Oren Cass & Public-Choice Economics


Traders watch President Donald Trump speak from the White House on a monitor on the floor of the New York Stock Exchange, March 13, 2020. (Lucas Jackson/Reuters)

A lot of economic thought concerns the ways that markets can go awry: how the pursuit of profit by firms and individuals might not maximize social welfare, and how outcomes can best be improved in such cases. The field of “public choice” economics strives to subject government action to a parallel analysis. It suggests that government officials, elected and unelected, may have incentives that don’t line up with the public good, and considers the ways these misalignments can warp government policy. Politicians can benefit from implementing policies that inflict net harm on an economy, for example, if the gross benefits are concentrated on and visible to the beneficiaries while the gross costs are diffused and hidden from the losers.

Oren Cass has written an essay arguing that some on the Right — he calls them, here as elsewhere, “market fundamentalists” — have overread the insights of public choice in a way that makes them too enthusiastic about markets and too hostile to government. Among his targets are Michael Strain and me. We wrote an essay for National Review that made five points relevant to Cass’s argument:

(1) President Trump’s tariffs have not benefited the U.S. economy.

(2) Their failure is unsurprising given that their design has had more to do with interest-group politics than any reasonable assessment of the country’s needs.

(3) We should be open to the possibility that a better-designed set of tariffs or subsidies for selected U.S. industries would yield better results.

(4) We have reason, though, to be skeptical of such proposals.

(5) A superior strategy for responding to Chinese economic abuses would be to strengthen our economic ties to other countries rather than impose tariffs.

Cass does not dispute points one through three, and even lends some support to them. His main objection is to point four. His basic counterargument* is that free-trade agreements, like the ones we advocate in our fifth point, are also susceptible to the distorting effects of interest-group lobbying. We provide, Cass writes, no reason for thinking that moving in a protectionist direction deserves more skepticism than moving in a free-trading one.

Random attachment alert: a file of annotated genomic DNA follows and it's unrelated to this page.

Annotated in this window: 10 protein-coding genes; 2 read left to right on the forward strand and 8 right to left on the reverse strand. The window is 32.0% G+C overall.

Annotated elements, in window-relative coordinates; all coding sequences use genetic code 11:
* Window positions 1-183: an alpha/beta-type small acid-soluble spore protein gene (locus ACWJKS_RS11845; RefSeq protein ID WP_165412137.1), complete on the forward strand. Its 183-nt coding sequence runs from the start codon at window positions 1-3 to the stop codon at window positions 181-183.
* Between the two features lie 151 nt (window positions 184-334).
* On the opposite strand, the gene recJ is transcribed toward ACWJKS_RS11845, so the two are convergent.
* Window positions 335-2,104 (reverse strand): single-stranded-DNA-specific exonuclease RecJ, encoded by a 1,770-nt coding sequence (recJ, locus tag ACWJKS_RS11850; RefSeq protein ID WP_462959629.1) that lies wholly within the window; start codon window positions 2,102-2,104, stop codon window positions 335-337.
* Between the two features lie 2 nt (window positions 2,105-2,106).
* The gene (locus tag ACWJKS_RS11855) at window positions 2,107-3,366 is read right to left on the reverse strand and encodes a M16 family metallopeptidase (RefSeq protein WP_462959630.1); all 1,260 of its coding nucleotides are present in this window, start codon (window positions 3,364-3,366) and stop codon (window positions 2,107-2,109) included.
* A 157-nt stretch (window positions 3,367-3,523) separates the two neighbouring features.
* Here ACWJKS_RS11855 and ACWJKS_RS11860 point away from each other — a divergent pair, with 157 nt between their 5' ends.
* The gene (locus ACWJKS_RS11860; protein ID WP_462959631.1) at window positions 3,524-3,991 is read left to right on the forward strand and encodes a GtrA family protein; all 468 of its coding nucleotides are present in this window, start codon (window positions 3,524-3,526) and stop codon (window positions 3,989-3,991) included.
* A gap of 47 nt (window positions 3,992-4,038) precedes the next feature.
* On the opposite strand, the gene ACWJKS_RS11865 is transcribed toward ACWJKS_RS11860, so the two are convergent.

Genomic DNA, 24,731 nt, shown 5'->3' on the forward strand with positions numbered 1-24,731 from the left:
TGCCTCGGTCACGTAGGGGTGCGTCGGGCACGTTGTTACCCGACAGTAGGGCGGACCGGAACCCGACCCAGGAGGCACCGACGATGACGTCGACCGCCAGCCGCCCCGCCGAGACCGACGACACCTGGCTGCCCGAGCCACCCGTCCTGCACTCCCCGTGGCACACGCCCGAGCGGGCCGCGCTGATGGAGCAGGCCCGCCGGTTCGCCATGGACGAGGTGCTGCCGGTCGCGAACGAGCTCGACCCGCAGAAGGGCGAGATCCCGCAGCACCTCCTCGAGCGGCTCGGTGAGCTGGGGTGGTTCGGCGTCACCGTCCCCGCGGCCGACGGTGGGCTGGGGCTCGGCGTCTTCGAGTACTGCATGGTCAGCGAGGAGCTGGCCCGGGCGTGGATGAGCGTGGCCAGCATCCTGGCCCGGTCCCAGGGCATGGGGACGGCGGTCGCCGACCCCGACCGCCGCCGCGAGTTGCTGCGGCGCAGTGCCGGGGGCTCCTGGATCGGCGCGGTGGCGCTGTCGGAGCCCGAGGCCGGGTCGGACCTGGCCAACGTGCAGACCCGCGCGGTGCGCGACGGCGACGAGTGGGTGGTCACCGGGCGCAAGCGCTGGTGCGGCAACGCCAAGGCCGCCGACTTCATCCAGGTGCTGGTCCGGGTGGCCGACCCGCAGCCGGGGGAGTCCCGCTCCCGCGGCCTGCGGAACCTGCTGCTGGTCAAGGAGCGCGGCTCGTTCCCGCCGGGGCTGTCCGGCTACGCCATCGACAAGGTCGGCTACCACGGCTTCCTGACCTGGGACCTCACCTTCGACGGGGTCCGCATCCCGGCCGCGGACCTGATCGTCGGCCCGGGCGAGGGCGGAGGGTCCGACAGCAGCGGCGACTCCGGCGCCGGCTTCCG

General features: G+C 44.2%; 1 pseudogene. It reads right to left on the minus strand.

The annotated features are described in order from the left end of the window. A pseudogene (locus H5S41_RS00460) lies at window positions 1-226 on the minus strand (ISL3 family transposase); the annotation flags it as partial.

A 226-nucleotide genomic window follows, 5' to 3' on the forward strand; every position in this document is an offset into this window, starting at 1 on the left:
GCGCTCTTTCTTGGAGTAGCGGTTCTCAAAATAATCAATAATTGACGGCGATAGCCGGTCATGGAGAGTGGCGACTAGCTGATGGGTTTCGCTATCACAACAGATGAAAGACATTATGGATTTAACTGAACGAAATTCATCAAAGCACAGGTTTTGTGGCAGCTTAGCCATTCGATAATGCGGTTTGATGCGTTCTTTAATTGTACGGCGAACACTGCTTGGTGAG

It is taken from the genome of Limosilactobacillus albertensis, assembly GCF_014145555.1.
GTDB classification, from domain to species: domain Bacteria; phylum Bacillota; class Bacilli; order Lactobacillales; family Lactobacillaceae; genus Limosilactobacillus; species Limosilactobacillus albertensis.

Presumptive free-traders have had no trouble conceding that trade agreements in the real world typically include features that benefit parochial interests rather than the public as a whole. Whether a proposed trade agreement advances the national interest will depend on an informed assessment of its specifics. Thus Senator Pat Toomey (R., Penn.) thought that some of the provisions in Trump’s refurbished NAFTA were better than the ones in the original and others were worse, voting against the changes based on his judgment that the bad outweighed the good. The trade-policy analysts at the Cato Institute, market fundamentalists if anyone deserves the label, went through the Trans-Pacific Partnership with microscopes.

Proposals to alter trade policy, whether by liberalizing trade or restricting it, have to be evaluated on their merits. We are nonetheless entitled to be more skeptical of proposals for restriction than ones for liberalization, and to think that a shift toward restriction is likely — not guaranteed, but very likely — to have generally negative consequences. The economic theory favoring free trade is well-developed, and we have extensive historical evidence (a small bit of it reviewed by Strain and me in our article) that trade enriches and protectionism impoverishes.

Protectionist policies also create more opportunities for interest-group manipulation. Trump’s trade policies have created a lobbying boom as companies have sought to tax their competitors and win exemptions for themselves. That’s in keeping with a long history. Moreover, when trade agreements involve cronyism, it tends to be mostly because of their protectionist components.

Trump’s tariffs have also been harmful to national income, wealth, and labor markets. Cass doesn’t dispute any of that. What he disputes is that we can draw any lessons from this experience. Remind me, please, which side is supposed to be the “fundamentalist” one?

*At one point, Cass claims that Strain and I treat the status quo as ideal and all departures from it as presumptively bad. We don’t, in truth, make that argument, even implicitly, and this claim of Cass contradicts his later claim that we treat proposals to liberalize trade as presumptively good. So I’m going to treat this as a minor rhetorical slip on Cass’s part.

Ramesh Ponnuru is a senior editor for National Review, a columnist for Bloomberg Opinion, a visiting fellow at the American Enterprise Institute, and a senior fellow at the National Review Institute.

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